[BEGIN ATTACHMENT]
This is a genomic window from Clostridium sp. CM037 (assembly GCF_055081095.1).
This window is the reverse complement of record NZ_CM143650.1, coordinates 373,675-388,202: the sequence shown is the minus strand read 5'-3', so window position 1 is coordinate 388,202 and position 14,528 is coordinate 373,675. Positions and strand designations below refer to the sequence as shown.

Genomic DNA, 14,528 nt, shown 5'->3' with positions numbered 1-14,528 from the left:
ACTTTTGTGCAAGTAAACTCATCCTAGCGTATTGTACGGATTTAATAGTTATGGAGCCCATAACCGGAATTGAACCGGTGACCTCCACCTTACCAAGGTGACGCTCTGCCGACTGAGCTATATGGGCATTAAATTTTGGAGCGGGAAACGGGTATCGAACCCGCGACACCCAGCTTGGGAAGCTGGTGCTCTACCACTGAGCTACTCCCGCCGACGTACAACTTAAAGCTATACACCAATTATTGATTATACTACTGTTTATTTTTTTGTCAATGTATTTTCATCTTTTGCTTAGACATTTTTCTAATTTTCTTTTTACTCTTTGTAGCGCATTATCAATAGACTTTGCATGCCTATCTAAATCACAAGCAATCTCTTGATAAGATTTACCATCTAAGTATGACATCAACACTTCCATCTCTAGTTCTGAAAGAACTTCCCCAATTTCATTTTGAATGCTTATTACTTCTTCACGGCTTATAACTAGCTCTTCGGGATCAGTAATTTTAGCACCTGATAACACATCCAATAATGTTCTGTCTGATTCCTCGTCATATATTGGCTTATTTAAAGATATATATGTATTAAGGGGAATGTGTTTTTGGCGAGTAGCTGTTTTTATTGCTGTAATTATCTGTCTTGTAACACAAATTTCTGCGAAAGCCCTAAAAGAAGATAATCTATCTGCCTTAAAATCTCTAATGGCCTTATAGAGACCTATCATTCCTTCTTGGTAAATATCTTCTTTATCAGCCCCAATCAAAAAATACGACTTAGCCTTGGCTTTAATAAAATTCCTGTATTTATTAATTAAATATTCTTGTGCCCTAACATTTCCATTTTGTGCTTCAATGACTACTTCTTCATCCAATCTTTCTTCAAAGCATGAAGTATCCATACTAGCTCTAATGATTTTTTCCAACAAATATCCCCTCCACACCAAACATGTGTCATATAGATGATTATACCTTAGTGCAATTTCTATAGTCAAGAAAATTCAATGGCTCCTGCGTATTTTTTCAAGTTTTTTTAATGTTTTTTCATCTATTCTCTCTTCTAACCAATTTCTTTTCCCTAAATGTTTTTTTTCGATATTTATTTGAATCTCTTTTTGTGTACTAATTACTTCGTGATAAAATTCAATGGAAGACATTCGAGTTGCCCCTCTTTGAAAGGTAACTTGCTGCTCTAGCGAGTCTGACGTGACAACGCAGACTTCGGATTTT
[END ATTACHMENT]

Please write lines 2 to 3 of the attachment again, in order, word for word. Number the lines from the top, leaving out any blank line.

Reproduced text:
This window is the reverse complement of record NZ_CM143650.1, coordinates 373,675-388,202: the sequence shown is the minus strand read 5'-3', so window position 1 is coordinate 388,202 and position 14,528 is coordinate 373,675. Positions and strand designations below refer to the sequence as shown.

Genomic DNA, 14,528 nt, shown 5'->3' with positions numbered 1-14,528 from the left: